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Sharks Apologize to Blackwood, Team Moves On from Forsberg Incident

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Credit: AP Photo/Mark Zaleski

SUNRISE, Fla. – Mackenzie Blackwood didn’t need an apology, but his teammates gave him one anyway.

With four minutes to go in Saturday’s loss to the Nashville Predators, the San Jose Sharks down 5-1, Filip Forsberg jumped on a loose puck in the crease, just as the whistle blew, unintentionally body slamming an already-on-his-back Blackwood.

After the game, both alternate captain Tomas Hertl and head coach David Quinn were peeved…not at Forsberg, but the Sharks, for not immediately standing up for their goaltender.

“I was [disappointed],” Hertl said. “It’s 5-1, you have to cross-check somebody and show them they can’t do anything.”

“That will be addressed,” Quinn said.

Sharks Locker Room: Hertl Disappointed in Team’s Reaction to Forsberg Body Slamming Blackwood

And it was.

“Everybody took it very seriously. They talked about it to me,” Blackwood said today, no worse for the wear, after practice at Amerant Bank Arena. “It doesn’t bother me as much it bothered our team.”

Count Matt Benning as one of those bothered. In the end, Benning was the closest to the scene of the crime. Mario Ferraro, Kevin Labanc, William Eklund, and Jacob Peterson were also milling around. It’s worth noting that Nashville head coach Andrew Brunette wisely kept his star winger off the ice for the rest of the game.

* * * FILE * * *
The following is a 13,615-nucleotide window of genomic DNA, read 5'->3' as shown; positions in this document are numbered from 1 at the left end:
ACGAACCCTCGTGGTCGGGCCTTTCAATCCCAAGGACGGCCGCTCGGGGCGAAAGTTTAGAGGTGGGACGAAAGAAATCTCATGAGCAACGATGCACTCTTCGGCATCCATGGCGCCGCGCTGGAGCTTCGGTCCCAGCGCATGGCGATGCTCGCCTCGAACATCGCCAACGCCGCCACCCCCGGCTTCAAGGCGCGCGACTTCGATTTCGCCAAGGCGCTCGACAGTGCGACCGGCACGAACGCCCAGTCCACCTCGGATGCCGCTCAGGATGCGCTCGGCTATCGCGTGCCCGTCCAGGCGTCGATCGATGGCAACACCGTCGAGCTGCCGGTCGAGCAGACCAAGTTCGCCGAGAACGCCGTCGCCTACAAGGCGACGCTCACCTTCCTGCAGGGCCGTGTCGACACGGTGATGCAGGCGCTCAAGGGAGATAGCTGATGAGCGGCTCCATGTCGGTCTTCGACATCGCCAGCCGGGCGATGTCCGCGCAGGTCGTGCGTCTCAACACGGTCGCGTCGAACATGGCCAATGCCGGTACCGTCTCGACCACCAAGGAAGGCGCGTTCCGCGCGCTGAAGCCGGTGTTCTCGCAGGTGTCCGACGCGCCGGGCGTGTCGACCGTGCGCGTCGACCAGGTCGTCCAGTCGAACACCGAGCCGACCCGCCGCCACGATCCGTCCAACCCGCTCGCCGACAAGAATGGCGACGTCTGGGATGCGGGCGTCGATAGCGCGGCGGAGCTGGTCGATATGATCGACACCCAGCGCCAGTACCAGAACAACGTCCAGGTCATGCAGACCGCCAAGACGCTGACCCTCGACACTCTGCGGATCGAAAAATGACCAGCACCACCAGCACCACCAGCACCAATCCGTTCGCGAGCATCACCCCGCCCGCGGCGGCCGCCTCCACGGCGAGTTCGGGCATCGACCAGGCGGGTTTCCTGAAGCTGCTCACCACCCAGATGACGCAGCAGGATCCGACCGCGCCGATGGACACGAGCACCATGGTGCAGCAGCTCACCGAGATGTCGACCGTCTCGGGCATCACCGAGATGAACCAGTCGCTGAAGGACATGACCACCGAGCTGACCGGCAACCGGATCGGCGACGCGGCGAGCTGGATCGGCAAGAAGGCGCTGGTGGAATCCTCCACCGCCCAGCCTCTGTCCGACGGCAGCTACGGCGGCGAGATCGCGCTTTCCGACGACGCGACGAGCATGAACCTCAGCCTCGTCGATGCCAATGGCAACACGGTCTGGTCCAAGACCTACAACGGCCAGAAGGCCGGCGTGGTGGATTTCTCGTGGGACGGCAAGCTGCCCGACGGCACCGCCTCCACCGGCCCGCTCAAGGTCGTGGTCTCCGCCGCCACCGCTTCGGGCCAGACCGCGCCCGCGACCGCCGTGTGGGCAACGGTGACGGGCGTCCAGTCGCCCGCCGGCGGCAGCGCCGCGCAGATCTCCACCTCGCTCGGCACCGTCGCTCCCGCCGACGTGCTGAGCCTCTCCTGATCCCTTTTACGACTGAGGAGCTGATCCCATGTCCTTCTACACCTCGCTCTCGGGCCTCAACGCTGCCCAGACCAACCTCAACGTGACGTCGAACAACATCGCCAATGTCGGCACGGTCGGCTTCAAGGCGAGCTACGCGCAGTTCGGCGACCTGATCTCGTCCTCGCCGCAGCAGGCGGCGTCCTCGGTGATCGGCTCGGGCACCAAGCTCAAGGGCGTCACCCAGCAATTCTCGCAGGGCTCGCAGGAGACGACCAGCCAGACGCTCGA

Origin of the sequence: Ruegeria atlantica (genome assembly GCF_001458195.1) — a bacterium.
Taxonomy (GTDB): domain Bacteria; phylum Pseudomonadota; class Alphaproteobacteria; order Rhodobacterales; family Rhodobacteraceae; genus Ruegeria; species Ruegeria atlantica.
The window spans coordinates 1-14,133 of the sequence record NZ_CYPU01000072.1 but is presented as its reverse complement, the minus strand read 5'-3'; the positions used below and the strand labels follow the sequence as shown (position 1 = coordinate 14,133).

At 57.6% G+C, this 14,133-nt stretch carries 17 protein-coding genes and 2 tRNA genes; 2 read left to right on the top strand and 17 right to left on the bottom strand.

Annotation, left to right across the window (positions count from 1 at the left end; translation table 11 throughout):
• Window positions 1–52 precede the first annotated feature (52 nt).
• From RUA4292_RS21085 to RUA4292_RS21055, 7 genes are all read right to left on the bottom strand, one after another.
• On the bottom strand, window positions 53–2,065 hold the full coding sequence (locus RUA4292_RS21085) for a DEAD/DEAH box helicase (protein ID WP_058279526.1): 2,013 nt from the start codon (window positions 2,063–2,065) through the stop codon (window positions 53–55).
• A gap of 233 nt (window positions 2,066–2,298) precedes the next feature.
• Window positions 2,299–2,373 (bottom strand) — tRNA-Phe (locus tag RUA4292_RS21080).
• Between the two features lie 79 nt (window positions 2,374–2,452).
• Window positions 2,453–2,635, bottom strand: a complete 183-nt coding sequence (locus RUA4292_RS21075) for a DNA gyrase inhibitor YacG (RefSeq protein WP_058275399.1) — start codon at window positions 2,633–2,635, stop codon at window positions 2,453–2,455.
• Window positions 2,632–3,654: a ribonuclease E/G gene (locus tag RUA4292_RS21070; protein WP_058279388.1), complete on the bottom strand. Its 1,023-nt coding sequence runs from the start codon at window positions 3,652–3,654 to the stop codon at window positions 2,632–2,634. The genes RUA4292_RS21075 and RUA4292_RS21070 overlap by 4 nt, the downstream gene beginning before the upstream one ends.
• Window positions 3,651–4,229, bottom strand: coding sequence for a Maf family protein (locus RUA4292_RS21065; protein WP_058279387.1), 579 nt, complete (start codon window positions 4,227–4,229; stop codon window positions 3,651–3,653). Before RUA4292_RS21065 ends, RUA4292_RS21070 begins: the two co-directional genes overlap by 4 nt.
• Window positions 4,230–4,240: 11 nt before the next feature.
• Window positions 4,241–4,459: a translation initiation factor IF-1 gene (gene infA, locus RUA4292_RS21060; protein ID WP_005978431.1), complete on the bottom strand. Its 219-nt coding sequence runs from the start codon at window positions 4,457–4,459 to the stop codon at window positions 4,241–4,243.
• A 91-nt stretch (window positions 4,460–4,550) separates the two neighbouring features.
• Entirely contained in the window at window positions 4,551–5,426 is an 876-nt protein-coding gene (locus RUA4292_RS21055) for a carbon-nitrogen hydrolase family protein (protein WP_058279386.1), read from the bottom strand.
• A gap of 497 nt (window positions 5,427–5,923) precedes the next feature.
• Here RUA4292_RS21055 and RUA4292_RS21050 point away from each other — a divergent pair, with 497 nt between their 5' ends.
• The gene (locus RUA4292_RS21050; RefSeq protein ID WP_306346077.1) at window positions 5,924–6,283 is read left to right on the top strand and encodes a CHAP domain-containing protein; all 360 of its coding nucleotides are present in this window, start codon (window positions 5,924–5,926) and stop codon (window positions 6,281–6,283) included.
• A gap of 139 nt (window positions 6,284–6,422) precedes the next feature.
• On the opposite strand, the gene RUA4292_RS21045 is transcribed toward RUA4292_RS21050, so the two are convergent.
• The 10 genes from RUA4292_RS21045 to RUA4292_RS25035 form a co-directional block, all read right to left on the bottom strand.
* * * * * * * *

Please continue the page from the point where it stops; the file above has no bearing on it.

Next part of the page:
“I knew I should have been in there like that. We talked about it,” Benning said. “I’m usually a guy that gets in there like that.”

Benning couldn’t explain why he didn’t do anything at that moment, but he took responsibility, “That’s on me.”

“We’re all human,” Quinn said.

The San Jose Sharks bench boss went out of his way to defend Benning.

He had said after the game, pointedly, “You got to protect your goalie. I don’t care if you’re friends or not.”

Benning and Forsberg played in Nashville together from 2020 to 2022.

“Nothing to do with me being teammates,” Benning responded.

“If there’s a guy [that] I’d want to go to war with, is gonna stand up for his teammates more than Matt Benning, I’d like you to find them,” Quinn said today.

He considers the Forsberg incident a one-off that’s been dealt with.

“Up to that point, we’ve done a pretty good job, as we’ve touched on, coming to each other’s defense, and supporting each other. I think that was unique circumstances,” Quinn said. “Listen, it’s been a tough go here and everybody knows that. The thing I liked, [down] 3-0, we came back and there was a good push after that. We had some chances. I thought we played pretty good hockey.”

But then?

“Then you give up the fourth goal, I could feel it,” he said. “I thought we got demoralized.”

Count Blackwood as someone who’s not demoralized.

Instead, he looked on the bright side of how quickly Hertl and Quinn addressed the incident after the game.

“That just goes to show you how much guys care about each other, how much as a team they take pride in being there for one another. I think it’s a good sign,” he said. “It doesn’t just apply to goalies. It’s everybody. Someone gets kind of gotten good. I feel like as a team, everyone just wants to stick up for each other.”

So perhaps, the San Jose Sharks can build from this?

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